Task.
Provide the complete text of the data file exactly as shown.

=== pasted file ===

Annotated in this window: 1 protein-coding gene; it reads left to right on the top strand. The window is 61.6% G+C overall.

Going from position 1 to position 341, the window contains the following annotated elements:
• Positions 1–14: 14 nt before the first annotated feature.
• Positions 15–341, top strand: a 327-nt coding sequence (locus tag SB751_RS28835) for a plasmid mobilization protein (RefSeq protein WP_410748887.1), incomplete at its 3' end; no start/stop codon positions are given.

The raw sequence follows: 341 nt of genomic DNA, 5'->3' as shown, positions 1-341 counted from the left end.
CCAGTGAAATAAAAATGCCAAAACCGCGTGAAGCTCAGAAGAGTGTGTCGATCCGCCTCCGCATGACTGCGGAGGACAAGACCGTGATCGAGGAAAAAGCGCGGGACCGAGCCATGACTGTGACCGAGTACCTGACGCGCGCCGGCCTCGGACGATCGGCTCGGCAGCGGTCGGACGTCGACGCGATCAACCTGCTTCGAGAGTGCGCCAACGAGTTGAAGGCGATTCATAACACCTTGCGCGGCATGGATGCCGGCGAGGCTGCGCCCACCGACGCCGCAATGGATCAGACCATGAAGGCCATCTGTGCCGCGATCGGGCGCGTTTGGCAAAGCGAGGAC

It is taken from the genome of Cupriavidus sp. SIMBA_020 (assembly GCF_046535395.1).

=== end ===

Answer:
Annotated in this window: 1 protein-coding gene; it reads left to right on the top strand. The window is 61.6% G+C overall.

Going from position 1 to position 341, the window contains the following annotated elements:
• Positions 1–14: 14 nt before the first annotated feature.
• Positions 15–341, top strand: a 327-nt coding sequence (locus tag SB751_RS28835) for a plasmid mobilization protein (RefSeq protein WP_410748887.1), incomplete at its 3' end; no start/stop codon positions are given.

The raw sequence follows: 341 nt of genomic DNA, 5'->3' as shown, positions 1-341 counted from the left end.
CCAGTGAAATAAAAATGCCAAAACCGCGTGAAGCTCAGAAGAGTGTGTCGATCCGCCTCCGCATGACTGCGGAGGACAAGACCGTGATCGAGGAAAAAGCGCGGGACCGAGCCATGACTGTGACCGAGTACCTGACGCGCGCCGGCCTCGGACGATCGGCTCGGCAGCGGTCGGACGTCGACGCGATCAACCTGCTTCGAGAGTGCGCCAACGAGTTGAAGGCGATTCATAACACCTTGCGCGGCATGGATGCCGGCGAGGCTGCGCCCACCGACGCCGCAATGGATCAGACCATGAAGGCCATCTGTGCCGCGATCGGGCGCGTTTGGCAAAGCGAGGAC

It is taken from the genome of Cupriavidus sp. SIMBA_020 (assembly GCF_046535395.1).